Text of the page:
Kansas City in the Jazz Age & Great Depression

Benton, Thomas Hart

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Object Type: 
Clippings

St. Louis Star-Times article about the 1936 investigation into election fraud, including a sketch of Pendergast by Thomas Hart Benton. The article reports Pendergast "said today that he had been investigated so often that 'one more doesn't bother me much.'" He argued that he had no idea of any election fraud.

Object Type: 
Essays

Statement signed "A BUM ART CRITIC" (later found to be written by Homer B. Mann) analyzing the negative representation of Kansas City contained in a Thomas Hart Benton mural in the State House rotunda.

Author: 
Mary Frances Ivey
University of Kansas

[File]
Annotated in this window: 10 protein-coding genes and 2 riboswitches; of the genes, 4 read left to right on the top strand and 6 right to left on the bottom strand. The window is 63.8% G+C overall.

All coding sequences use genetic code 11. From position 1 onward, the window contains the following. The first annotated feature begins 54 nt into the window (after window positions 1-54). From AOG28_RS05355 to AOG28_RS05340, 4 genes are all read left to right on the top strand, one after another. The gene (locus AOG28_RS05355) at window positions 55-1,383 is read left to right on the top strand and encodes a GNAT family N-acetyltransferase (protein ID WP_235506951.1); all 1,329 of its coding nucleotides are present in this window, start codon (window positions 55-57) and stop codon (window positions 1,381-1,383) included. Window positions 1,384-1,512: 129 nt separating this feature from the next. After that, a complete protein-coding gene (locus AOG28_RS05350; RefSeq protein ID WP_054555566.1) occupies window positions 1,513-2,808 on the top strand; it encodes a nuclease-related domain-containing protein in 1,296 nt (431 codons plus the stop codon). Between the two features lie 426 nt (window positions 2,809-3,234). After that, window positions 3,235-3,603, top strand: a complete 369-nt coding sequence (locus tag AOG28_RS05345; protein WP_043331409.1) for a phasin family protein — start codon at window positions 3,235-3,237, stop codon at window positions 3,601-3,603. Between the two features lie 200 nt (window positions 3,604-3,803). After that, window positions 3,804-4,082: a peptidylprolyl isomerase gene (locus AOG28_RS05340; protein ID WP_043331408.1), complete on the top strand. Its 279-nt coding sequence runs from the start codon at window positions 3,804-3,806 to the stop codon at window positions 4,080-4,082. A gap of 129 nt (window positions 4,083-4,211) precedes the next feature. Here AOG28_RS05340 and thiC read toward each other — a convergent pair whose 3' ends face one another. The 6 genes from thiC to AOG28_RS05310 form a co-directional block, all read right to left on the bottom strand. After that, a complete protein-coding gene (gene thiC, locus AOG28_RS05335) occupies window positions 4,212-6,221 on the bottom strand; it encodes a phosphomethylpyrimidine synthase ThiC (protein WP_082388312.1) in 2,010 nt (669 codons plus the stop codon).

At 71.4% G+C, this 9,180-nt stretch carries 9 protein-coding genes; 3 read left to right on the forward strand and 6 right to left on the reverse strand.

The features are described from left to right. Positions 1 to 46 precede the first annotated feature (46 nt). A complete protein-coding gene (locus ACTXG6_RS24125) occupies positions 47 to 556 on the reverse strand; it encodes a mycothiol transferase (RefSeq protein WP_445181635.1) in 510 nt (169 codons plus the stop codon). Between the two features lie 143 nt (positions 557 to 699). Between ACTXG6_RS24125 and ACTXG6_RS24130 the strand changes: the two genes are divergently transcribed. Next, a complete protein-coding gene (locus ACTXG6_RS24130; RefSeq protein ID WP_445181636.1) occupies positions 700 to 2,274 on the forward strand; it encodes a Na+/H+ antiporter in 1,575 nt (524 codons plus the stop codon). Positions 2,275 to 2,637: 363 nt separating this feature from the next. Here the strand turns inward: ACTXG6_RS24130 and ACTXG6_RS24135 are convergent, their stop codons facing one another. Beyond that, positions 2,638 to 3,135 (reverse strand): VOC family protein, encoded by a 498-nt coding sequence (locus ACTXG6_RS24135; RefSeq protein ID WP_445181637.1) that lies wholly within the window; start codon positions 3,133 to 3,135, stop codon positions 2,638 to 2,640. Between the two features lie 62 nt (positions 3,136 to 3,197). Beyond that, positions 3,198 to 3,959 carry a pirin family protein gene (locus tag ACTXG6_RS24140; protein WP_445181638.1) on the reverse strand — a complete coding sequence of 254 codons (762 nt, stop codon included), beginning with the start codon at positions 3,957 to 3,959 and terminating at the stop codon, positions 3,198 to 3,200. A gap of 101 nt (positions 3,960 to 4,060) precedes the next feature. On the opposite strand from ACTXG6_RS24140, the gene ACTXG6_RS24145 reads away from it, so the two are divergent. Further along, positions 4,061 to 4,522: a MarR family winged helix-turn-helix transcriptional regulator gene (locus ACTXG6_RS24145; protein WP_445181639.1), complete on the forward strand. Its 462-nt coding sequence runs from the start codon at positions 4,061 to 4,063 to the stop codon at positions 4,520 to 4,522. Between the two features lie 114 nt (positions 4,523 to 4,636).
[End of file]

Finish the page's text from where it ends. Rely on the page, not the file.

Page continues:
Thomas Hart Benton, one of the leaders of the Regionalist movement in American art, was a prolific painter, muralist, draughtsman, and sculptor from childhood until the end of his life in 1975. Today he is best known for his realist depictions of American life, which, in his own time, were perceived as directly opposed to modernist movements cultivated in Europe. His paintings, largely vignettes of daily life and ordinary rural characters, were simultaneously praised for their frankness and criticized for their gritty representations of American culture and history.